Impact of Free vs. Guided Exploratory Learning via Interactive Computer Simulation on Students' Learning

by Ahmad, Suzan.

Abstract (Summary)
Computer simulations are increasingly recognized as educational tools that facilitate students’ learning in a safe environment. However, the way in which the simulations are used can have considerable impact on learning outcomes. Some have argued that exploratory learning is an effective strategy for learning new materials; but others have expressed concern that allowing free exploration may result in less efficient, or even inaccurate, learning and therefore encourage more guided exploration. The purpose of this research is to compare learning outcomes of nursing students in a critical care course when using an interactive computer simulation designed to teach fundamentals of oxygenation management under two exploratory learning methods (free versus guided exploration). The conceptual framework for the study was derived from the Informatics Research Organizing Model. The experimental study used a pretest-posttest design. Students in an existing or just finished critical care course were invited to participate in the study. Following a pretest that included a paper and pencil assessment of students’ oxygenation management knowledge and two computer-generated clinical scenarios, students were encouraged to learn about the simulation using either guided or free exploration. The Guided Exploration group was given tasks to achieve, while the Free Exploration group was asked to learn about the instructional oxygenation management simulation without any specific tasks. Students then completed a posttest that was identical to the pretest with the addition of one novel clinical scenario to assess knowledge transfer. The results of data analysis using paired t-tests showed no significant differences in learning in the post test for the total group. The independent t-test showed no differences in the mean score between the Free and Guided Exploration groups. 11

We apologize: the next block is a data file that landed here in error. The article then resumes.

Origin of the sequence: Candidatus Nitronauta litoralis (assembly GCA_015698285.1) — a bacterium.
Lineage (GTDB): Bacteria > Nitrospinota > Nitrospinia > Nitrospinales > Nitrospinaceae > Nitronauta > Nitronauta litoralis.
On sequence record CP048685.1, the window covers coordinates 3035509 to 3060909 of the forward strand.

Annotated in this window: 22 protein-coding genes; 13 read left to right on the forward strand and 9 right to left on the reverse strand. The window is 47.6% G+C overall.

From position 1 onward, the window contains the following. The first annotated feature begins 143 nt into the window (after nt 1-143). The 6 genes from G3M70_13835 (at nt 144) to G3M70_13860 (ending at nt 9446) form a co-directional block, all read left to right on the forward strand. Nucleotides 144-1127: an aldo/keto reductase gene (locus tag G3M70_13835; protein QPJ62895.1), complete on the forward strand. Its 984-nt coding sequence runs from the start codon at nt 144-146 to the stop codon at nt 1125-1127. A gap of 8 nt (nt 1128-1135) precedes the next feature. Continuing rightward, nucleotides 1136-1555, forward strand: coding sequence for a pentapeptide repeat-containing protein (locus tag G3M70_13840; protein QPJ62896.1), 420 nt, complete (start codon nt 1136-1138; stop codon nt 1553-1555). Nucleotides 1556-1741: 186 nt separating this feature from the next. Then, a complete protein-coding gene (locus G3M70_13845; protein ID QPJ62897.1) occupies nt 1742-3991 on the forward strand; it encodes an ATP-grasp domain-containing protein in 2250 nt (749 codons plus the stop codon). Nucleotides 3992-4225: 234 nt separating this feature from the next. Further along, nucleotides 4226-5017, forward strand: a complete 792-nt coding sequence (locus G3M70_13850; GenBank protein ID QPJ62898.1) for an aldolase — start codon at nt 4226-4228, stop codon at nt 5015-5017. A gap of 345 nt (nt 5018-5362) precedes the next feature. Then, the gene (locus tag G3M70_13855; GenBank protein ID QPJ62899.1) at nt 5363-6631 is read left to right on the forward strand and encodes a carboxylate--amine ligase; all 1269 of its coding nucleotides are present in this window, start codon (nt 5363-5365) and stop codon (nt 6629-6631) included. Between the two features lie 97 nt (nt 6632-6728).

Bibliographical Information:


School:The University of Arizona

School Location:USA - Arizona

Source Type:Master's Thesis



Date of Publication:

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